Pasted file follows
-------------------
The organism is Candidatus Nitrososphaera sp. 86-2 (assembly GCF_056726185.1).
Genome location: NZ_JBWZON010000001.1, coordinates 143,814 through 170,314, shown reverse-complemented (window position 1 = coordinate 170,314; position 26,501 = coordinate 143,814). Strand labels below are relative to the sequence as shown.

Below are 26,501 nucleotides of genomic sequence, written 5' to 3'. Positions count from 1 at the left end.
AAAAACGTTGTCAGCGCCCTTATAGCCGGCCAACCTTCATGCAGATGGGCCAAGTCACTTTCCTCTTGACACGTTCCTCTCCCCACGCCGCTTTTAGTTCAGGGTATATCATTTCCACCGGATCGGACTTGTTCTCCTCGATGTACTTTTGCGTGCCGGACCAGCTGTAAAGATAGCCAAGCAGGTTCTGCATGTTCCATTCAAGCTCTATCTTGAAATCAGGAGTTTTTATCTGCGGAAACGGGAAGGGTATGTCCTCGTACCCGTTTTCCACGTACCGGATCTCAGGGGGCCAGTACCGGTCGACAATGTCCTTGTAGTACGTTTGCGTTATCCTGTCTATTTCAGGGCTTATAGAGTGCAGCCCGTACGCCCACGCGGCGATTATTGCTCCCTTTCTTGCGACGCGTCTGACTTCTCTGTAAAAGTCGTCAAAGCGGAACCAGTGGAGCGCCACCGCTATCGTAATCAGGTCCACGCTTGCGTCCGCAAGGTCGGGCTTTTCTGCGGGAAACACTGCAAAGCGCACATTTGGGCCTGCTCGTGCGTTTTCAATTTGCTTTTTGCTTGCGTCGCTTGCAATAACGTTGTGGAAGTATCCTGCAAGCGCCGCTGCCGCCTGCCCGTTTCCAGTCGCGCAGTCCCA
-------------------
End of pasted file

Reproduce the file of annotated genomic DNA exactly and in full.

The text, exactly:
The organism is Candidatus Nitrososphaera sp. 86-2 (assembly GCF_056726185.1).
Genome location: NZ_JBWZON010000001.1, coordinates 143,814 through 170,314, shown reverse-complemented (window position 1 = coordinate 170,314; position 26,501 = coordinate 143,814). Strand labels below are relative to the sequence as shown.

Below are 26,501 nucleotides of genomic sequence, written 5' to 3'. Positions count from 1 at the left end.
AAAAACGTTGTCAGCGCCCTTATAGCCGGCCAACCTTCATGCAGATGGGCCAAGTCACTTTCCTCTTGACACGTTCCTCTCCCCACGCCGCTTTTAGTTCAGGGTATATCATTTCCACCGGATCGGACTTGTTCTCCTCGATGTACTTTTGCGTGCCGGACCAGCTGTAAAGATAGCCAAGCAGGTTCTGCATGTTCCATTCAAGCTCTATCTTGAAATCAGGAGTTTTTATCTGCGGAAACGGGAAGGGTATGTCCTCGTACCCGTTTTCCACGTACCGGATCTCAGGGGGCCAGTACCGGTCGACAATGTCCTTGTAGTACGTTTGCGTTATCCTGTCTATTTCAGGGCTTATAGAGTGCAGCCCGTACGCCCACGCGGCGATTATTGCTCCCTTTCTTGCGACGCGTCTGACTTCTCTGTAAAAGTCGTCAAAGCGGAACCAGTGGAGCGCCACCGCTATCGTAATCAGGTCCACGCTTGCGTCCGCAAGGTCGGGCTTTTCTGCGGGAAACACTGCAAAGCGCACATTTGGGCCTGCTCGTGCGTTTTCAATTTGCTTTTTGCTTGCGTCGCTTGCAATAACGTTGTGGAAGTATCCTGCAAGCGCCGCTGCCGCCTGCCCGTTTCCAGTCGCGCAGTCCCA